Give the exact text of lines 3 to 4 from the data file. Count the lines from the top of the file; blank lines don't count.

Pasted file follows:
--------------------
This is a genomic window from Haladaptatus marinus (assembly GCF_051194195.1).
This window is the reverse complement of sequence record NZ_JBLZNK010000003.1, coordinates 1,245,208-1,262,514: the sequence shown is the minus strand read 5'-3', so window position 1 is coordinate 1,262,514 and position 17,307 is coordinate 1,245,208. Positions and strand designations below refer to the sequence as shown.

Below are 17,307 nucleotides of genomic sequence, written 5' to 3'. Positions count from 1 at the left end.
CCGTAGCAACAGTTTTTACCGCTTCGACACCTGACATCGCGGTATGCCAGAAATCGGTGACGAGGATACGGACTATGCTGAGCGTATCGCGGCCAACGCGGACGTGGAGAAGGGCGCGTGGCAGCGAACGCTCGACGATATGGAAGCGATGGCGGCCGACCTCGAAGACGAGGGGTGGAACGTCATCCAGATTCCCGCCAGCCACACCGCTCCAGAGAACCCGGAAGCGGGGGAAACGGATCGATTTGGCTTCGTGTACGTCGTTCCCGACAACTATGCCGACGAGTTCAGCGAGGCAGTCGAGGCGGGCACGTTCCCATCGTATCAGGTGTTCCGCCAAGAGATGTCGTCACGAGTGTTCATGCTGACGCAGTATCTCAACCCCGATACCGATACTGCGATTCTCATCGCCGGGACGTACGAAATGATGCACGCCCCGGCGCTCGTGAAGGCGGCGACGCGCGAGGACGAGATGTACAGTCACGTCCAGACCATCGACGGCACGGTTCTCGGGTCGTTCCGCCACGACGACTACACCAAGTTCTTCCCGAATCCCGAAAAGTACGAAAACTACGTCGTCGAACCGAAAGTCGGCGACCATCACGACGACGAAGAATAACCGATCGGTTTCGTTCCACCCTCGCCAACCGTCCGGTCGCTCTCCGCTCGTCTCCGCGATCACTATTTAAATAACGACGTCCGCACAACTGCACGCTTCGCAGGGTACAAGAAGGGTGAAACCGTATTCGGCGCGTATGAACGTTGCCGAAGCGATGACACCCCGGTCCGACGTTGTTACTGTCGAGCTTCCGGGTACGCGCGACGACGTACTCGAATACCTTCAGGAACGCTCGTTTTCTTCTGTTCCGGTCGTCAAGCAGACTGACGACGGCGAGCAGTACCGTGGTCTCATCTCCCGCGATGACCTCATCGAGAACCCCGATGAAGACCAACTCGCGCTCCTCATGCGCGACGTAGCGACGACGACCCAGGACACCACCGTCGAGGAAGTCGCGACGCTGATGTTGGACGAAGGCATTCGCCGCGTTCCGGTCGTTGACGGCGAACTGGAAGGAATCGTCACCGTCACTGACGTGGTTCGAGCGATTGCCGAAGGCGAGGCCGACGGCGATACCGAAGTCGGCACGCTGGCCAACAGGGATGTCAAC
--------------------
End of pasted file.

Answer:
Below are 17,307 nucleotides of genomic sequence, written 5' to 3'. Positions count from 1 at the left end.
CCGTAGCAACAGTTTTTACCGCTTCGACACCTGACATCGCGGTATGCCAGAAATCGGTGACGAGGATACGGACTATGCTGAGCGTATCGCGGCCAACGCGGACGTGGAGAAGGGCGCGTGGCAGCGAACGCTCGACGATATGGAAGCGATGGCGGCCGACCTCGAAGACGAGGGGTGGAACGTCATCCAGATTCCCGCCAGCCACACCGCTCCAGAGAACCCGGAAGCGGGGGAAACGGATCGATTTGGCTTCGTGTACGTCGTTCCCGACAACTATGCCGACGAGTTCAGCGAGGCAGTCGAGGCGGGCACGTTCCCATCGTATCAGGTGTTCCGCCAAGAGATGTCGTCACGAGTGTTCATGCTGACGCAGTATCTCAACCCCGATACCGATACTGCGATTCTCATCGCCGGGACGTACGAAATGATGCACGCCCCGGCGCTCGTGAAGGCGGCGACGCGCGAGGACGAGATGTACAGTCACGTCCAGACCATCGACGGCACGGTTCTCGGGTCGTTCCGCCACGACGACTACACCAAGTTCTTCCCGAATCCCGAAAAGTACGAAAACTACGTCGTCGAACCGAAAGTCGGCGACCATCACGACGACGAAGAATAACCGATCGGTTTCGTTCCACCCTCGCCAACCGTCCGGTCGCTCTCCGCTCGTCTCCGCGATCACTATTTAAATAACGACGTCCGCACAACTGCACGCTTCGCAGGGTACAAGAAGGGTGAAACCGTATTCGGCGCGTATGAACGTTGCCGAAGCGATGACACCCCGGTCCGACGTTGTTACTGTCGAGCTTCCGGGTACGCGCGACGACGTACTCGAATACCTTCAGGAACGCTCGTTTTCTTCTGTTCCGGTCGTCAAGCAGACTGACGACGGCGAGCAGTACCGTGGTCTCATCTCCCGCGATGACCTCATCGAGAACCCCGATGAAGACCAACTCGCGCTCCTCATGCGCGACGTAGCGACGACGACCCAGGACACCACCGTCGAGGAAGTCGCGACGCTGATGTTGGACGAAGGCATTCGCCGCGTTCCGGTCGTTGACGGCGAACTGGAAGGAATCGTCACCGTCACTGACGTGGTTCGAGCGATTGCCGAAGGCGAGGCCGACGGCGATACCGAAGTCGGCACGCTGGCCAACAGGGATGTCAAC